Over the course of an MBA's career, the top-ranked MBA programs generally produce the most highly paid graduates. According to a study sponsored by Bloomburg Businessweek that was conducted by employment research company PayScale, MBAs from the top 45 business schools in the United States will make over $2.5 million in base pay and bonuses over the course of a 20-year career. The study found that the median pay for MBAs with less than two years on the job from Harvard Business School is $133,000 a year, with lifetime compensation of about $3.9 million; grads from the University of Iowa's Tipple College of Business earn $62,000 a year, with lifetime compensation of about $1.9 million [source: Harris].
Once an MBA employee gets hired, however, earnings potential varies from industry to industry. Traditionally, some of the highest paying MBA careers have been in investment banking and financial services, but career opportunities and pay structures in those industries are changing rapidly. Health care, technology and energy-related positions are becoming more attractive, as demand for qualified leaders and problem-solvers in those areas increases. Salaries vary even within disciplines: Marketing and human resources executives typically earn less than financial or operational officers.
The good news is that over the last few years, graduates with MBAs have found opportunities in a greater variety of fields than in the past. And entrepreneurs are finding that the skills learned in an MBA program can help them turn great ideas into successful companies [source: Morgan].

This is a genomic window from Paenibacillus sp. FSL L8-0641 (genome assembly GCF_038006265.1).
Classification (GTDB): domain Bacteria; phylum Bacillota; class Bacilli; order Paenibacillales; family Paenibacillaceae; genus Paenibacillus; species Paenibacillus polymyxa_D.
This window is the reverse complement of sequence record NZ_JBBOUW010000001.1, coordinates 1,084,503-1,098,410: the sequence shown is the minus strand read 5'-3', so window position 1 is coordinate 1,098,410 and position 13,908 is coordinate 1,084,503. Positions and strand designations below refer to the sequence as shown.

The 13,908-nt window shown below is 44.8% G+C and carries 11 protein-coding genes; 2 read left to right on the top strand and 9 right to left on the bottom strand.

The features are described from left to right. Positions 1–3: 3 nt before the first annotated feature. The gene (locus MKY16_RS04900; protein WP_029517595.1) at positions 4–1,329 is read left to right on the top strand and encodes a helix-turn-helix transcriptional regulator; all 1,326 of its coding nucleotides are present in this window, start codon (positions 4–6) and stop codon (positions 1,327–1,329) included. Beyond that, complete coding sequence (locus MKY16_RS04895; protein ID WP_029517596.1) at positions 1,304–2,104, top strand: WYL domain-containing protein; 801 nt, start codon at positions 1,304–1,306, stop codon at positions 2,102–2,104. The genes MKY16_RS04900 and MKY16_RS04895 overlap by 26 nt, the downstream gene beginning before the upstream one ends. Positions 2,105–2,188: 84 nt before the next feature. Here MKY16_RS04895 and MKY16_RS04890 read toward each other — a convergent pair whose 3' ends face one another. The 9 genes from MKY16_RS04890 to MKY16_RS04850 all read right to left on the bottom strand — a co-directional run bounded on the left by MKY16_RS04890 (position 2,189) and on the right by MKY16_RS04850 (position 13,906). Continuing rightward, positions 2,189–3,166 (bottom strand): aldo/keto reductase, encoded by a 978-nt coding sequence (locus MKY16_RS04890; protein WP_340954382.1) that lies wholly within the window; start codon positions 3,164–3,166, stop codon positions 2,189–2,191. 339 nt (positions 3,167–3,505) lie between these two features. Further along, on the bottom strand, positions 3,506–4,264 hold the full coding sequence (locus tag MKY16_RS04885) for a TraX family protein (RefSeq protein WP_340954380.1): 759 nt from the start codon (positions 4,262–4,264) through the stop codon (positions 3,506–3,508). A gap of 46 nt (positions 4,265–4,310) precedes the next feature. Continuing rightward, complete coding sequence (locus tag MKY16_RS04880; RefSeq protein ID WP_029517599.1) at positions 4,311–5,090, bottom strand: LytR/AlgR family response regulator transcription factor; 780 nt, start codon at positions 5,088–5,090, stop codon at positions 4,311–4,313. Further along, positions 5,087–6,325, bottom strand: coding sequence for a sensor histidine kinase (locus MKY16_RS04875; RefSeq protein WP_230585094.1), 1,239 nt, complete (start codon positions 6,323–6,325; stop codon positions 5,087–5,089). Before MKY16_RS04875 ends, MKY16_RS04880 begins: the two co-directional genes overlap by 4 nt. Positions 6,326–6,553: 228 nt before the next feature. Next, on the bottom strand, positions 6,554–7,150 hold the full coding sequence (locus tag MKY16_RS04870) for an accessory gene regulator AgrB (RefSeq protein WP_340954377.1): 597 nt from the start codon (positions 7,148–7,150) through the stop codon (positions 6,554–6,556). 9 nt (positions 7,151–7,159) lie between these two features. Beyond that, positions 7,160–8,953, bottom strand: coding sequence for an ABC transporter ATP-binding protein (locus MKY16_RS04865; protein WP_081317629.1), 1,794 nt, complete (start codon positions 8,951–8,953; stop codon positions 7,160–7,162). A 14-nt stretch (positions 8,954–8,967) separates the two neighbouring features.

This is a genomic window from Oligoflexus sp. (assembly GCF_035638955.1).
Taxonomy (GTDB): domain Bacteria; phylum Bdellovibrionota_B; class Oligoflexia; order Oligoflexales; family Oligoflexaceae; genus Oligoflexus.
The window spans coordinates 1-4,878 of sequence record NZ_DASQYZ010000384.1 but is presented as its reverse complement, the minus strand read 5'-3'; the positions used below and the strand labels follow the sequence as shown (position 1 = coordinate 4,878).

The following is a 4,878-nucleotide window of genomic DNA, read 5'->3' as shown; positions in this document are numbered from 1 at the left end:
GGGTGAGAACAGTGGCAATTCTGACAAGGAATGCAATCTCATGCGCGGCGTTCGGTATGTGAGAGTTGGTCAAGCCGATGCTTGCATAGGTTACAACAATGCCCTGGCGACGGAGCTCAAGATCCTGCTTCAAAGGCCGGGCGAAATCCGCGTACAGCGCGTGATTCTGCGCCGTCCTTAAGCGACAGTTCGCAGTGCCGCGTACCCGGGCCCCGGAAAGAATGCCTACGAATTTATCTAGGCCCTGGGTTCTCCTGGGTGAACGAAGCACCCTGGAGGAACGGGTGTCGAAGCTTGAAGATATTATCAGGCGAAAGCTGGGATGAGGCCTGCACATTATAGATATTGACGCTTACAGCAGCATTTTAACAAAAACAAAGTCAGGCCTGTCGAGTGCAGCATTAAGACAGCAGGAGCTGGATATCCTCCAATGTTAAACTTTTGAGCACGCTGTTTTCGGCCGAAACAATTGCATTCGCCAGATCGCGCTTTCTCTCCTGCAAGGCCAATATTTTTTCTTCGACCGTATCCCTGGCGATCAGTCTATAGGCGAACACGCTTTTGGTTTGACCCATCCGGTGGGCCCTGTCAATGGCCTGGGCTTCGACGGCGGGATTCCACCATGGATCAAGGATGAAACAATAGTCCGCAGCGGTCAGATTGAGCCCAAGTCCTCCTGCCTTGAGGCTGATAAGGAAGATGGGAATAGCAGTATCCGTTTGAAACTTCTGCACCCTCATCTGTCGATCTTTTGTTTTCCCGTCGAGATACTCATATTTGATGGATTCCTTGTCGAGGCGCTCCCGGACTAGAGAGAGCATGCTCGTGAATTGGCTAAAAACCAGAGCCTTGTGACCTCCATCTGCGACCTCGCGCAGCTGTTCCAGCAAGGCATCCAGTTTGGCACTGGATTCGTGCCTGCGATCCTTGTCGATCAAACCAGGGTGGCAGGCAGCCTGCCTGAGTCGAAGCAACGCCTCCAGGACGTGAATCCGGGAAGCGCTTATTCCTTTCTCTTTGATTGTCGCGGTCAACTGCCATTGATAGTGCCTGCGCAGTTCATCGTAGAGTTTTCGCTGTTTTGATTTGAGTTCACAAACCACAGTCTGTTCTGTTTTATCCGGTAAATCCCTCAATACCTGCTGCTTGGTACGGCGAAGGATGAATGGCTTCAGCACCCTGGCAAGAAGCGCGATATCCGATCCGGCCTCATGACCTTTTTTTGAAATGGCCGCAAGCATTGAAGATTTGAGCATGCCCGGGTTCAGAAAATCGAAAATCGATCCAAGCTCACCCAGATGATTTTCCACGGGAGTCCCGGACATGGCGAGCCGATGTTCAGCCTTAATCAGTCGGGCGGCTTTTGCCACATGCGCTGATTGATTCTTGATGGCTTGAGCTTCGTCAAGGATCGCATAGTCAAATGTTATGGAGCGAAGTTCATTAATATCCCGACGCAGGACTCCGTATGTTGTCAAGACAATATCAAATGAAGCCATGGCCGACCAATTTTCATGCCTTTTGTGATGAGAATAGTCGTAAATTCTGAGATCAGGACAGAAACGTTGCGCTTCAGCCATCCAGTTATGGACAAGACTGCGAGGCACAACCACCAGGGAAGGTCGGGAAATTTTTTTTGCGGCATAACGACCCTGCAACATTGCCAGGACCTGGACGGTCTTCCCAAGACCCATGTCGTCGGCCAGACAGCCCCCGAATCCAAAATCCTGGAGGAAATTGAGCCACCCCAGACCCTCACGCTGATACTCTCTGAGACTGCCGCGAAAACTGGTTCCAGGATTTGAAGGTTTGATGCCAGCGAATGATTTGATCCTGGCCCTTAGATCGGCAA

What's the bottom line here? The pursuit of an MBA degree can help you put another feather in your cap, build important skills, gain practical experience and make valuable connections that can help maximize your income potential over the length of your career.
For more information on graduate school and careers, take a look at the links on the next page.
- Graduate Management Admission Council. "2010 GMAC Corporate Recruiters Survey."http://www.gmac.com/NR/rdonlyres/57F459C7-48E1-4C77-8A15-B003E04FF8D8/0/CorporateRecruiters2010SR.pdf
- Badenhausen, Kurt. Special Report: The Best Business Schools. Forbes.com. August 9, 2010. (Sept. 2, 2010)http://www.forbes.com/2009/08/05/best-business-schools-09-leadership-careers_land.html.
- DeZube, Dona. "The Value of an MBA." Monster.com. (Sept. 2, 2010)http://career-advice.monster.com/salary-benefits /salary-information/the-value-of-an-mba/article.aspx.
- Gloeckler, Geoff. "MBA Pay: Top B-Schools, Top Dollar." Bloomberg Businessweek. May 24, 2010. (Sept. 2, 2010.) http://www.businessweek.com/print/bschools/content/may2010/bs20100521_243715.htm.
- Hansen, Randall S. "The Master of Business Administration: Is an MBA Worth the Time, Effort, and Cost?" Quint Careers.com. (Sept. 2, 2010)http://www.quintcareers.com/MBA_degree.html.
- Morgan, Sarah. "Graduate Degrees With the Best Futures." Smart Money. November 19, 2002. (Sept. 2, 2010)www.smartmoney.com/personal-finance/employment/graduate-degrees-with-the-best-futures/?page=2